Bugaboo Recalls Strollers Due to Fall and Choking Hazards
Name of Product:
Bugaboo Cameleon and Bugaboo Donkey Model Strollers
A button on the stroller's carrycot/seat carry handle can become disengaged and cause the handle to detach, posing fall and choking hazards to young children.
January 15, 2013
About 46,300 in the U.S. and 4,440 in Canada
This recall involves the carry handles on Bugaboo Cameleon and Bugaboo Donkey model strollers with detachable carrycots/seats. The strollers were sold with a base, sun canopy and other accessories in various colors. A fabric tag on the side of the sun canopy has Bugaboo and the model name. Strollers included in the recall have a serial number that falls within the range listed below. Serial numbers are printed on the stroller's chassis, located under the carrycot/seat.
Serial Number 04011090900001 to 04031101009999
Serial Number 08011090900001 to 08021100800386
Serial Number 140100093600531 to 140103123350418
Serial Number 170101105300001 to 170104130900500
Consumers should immediately remove the carry handle from the strollers and contact Bugaboo for a free replacement handle. Consumers can continue to use the strollers while awaiting the replacement handle.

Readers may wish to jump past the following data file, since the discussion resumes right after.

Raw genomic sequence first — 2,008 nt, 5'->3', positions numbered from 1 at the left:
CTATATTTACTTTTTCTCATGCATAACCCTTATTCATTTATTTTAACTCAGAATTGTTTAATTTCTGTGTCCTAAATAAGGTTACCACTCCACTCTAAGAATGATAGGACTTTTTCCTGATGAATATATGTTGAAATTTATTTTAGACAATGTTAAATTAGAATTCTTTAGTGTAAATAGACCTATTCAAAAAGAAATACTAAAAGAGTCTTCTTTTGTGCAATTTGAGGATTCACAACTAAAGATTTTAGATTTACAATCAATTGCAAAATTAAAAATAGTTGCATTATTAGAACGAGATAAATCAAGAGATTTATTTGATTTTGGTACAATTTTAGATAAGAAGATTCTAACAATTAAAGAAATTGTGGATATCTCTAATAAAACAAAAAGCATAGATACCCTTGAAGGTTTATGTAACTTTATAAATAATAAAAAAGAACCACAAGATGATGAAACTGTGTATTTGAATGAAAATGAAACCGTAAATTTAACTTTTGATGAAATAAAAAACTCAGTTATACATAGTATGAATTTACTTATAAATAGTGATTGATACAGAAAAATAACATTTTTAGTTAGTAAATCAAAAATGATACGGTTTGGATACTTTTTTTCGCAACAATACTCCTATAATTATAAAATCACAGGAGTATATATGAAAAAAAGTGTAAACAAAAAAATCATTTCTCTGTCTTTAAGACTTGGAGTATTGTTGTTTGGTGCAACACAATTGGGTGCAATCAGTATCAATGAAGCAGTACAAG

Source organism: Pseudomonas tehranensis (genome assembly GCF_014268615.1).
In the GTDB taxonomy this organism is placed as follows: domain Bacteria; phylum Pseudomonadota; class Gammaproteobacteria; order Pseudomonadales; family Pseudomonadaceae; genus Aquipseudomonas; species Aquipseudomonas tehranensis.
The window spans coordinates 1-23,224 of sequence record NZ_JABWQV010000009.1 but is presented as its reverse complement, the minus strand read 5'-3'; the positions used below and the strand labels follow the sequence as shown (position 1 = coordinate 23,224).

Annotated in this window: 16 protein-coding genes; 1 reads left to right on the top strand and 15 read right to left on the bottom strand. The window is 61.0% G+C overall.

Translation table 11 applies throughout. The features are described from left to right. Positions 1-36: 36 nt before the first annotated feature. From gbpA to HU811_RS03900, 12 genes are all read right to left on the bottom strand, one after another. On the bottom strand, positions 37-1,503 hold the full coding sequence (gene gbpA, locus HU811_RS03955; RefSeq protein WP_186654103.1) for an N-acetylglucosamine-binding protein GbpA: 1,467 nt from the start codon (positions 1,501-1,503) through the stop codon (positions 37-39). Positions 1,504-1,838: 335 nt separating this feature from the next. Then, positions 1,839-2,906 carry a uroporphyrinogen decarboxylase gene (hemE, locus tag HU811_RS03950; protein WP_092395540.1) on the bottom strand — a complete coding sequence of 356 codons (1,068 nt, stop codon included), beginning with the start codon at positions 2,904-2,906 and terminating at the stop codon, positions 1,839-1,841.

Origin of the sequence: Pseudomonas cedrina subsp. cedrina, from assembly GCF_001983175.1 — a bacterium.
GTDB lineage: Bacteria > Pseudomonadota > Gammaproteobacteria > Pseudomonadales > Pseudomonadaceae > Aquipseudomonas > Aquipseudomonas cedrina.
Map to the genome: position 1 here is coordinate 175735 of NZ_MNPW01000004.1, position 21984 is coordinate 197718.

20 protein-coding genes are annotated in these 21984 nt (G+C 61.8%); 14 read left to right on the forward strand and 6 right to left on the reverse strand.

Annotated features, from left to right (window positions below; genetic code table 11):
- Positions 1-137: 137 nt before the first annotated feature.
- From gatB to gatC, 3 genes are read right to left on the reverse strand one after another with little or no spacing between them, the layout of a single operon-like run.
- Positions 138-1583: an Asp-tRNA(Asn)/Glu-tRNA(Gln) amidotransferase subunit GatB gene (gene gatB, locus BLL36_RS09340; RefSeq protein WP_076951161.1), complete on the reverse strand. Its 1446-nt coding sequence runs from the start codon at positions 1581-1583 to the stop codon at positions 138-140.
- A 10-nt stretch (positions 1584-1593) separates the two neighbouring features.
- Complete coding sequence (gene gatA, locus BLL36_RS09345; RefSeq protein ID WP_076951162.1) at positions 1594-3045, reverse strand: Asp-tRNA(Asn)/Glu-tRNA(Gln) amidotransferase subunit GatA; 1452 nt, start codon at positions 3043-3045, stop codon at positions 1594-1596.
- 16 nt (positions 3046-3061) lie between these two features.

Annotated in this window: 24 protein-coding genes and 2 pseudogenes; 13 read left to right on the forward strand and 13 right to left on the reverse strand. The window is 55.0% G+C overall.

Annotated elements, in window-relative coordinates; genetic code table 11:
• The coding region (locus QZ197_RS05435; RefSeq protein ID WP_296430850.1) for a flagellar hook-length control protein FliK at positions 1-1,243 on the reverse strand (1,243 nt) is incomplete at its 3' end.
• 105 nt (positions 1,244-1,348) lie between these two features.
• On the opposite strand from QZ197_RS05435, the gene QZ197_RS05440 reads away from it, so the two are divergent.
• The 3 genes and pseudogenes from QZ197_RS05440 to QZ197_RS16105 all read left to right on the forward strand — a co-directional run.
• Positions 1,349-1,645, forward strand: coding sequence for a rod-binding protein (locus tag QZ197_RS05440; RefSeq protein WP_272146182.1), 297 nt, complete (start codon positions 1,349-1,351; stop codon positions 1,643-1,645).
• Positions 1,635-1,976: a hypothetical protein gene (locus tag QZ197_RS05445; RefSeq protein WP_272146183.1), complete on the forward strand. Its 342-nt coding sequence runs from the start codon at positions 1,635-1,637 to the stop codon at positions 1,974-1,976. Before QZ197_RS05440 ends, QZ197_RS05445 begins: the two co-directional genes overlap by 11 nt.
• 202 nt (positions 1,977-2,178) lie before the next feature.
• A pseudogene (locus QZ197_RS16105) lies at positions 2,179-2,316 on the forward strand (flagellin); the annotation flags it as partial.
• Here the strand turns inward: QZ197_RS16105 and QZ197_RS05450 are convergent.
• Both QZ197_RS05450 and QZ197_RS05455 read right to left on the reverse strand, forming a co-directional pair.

Bugaboo has received 58 reports of carry handles detaching. No injuries have been reported.
Buy Buy Baby, Neiman Marcus, Nordstrom, Toys R Us and other baby product stores nationwide, online at Bugaboo.com and other online retailers. The Bugaboo Cameleon was sold between September 2009 and June 2012 for about $980. The Bugaboo Donkey was sold from January 2011 through December 2012 for between $1,200 and $1,600.
About the U.S. CPSC
The U.S. Consumer Product Safety Commission (CPSC) is charged with protecting the public from unreasonable risks of injury or death associated with the use of thousands of types of consumer products. Deaths, injuries, and property damage from consumer product incidents cost the nation more than $1 trillion annually. CPSC’s work to ensure the safety of consumer products has contributed to a decline in the rate of deaths and injuries associated with consumer products over the past 40 years. Federal law bars any person from selling products subject to a publicly announced voluntary recall by a manufacturer or a mandatory recall ordered by the Commission.
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